And accompanying that the concept of a zoned system.

An earlier manifestation of the Toronto Transit Commission had zones, then they phased them out. Shortly after the horse-drawn carriages were taken off the routes, And waddyaknow, the city has grown since then so that what used to be a built-up area called “Toronto” is now a built-up area called “Toronto-and-Mississauga-And-Brampton-And-York-Region-and ...”

The five-zone region of the Transilean network with its single Navigo ticket works well for an area of about 14,000 square kilometres, 1 4 subway lines, 16 regional train lines and no-one knows how many bus lines.

Gee! I wonder if that would work here?


If we put the passengers first and the transit managers last.

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Something else that the Transilean network shines at; staggered train services.

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In the map above, and RER train leaves Châtelet-Les Halles (the top yellow circle) in the centre of Paris and heads off in a south-west direction, stopping at every station up to Massy-Palaiseau (the middle yellow circle), at which point it goes “out of service”. In fact it heads back into Paris picking up passengers at every station on its way back in.

Meanwhile, back at the ranch ...

A minute after this local train has pulled into Massy-Palaiseau, a second train pulls in; this second train has traveled from Châtelet-Les Halles to Massy-Palaiseau non-stop; it stops in Massy-Palaiseau for a minute to drop off and pick up passengers, then continues on serving every station to the end of the line at Saint-Rémy-lès-Chevreuse.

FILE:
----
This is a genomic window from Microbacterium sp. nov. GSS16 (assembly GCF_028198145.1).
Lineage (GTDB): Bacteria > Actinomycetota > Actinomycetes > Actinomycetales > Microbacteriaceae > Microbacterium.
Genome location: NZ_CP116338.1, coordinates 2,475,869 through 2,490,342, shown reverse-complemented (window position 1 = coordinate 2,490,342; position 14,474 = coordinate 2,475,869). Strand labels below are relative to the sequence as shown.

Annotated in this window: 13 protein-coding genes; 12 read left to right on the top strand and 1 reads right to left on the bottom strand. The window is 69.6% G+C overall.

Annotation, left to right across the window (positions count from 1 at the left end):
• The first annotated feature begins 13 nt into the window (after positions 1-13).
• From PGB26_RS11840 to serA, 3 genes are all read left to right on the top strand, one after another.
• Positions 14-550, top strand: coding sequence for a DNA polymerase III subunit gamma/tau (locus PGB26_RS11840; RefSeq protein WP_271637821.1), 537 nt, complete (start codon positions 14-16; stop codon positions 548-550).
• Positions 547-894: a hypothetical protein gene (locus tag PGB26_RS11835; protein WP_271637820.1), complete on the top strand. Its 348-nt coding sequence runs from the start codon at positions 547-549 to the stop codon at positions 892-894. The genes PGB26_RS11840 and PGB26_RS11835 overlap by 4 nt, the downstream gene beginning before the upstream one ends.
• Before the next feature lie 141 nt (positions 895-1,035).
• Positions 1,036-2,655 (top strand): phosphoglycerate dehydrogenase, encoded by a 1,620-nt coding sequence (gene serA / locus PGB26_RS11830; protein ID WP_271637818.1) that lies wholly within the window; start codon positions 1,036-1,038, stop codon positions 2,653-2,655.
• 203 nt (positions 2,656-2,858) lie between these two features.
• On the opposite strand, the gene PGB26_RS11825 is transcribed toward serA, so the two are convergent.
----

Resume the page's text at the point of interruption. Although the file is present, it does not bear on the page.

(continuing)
If you are on the first train, you will get to any station between Chatelet and Massy within 60 minutes of leaving Paris.

If you are on the first train, you will get to any station between Massy and Saint-Remy within 60 minutes of leaving Paris.

That is, no station on this line is more than 60 minutes from Paris.

The same is true for the other RER lines. Also as far as I know for the remaining Transilean lines, for example, the train I rode in from CDG airport went non-stop until, I think, Gare du Nord. I suspect the next train made all the stops to Gare du Nord.

Of course, the Parisian team is a great deal smarter than what we have here in Ontario ...

Either that or they spend more time thinking about transit and less time stuck in traffic.


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So Jack “The Fixer” Lakey got to work on a bus shelter whose advertisement blocked car drivers views of oncoming traffic.

No matter that the TTC abdicated and handed the decision-making over to a private company.

Jack made noises and the ad got removed.

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With both the ad and the newspaper box removed, the problem is almost solved.

Now all we need to do is to stop commuters sheltering in the bus shelter and so blocking the view of the car-drivers.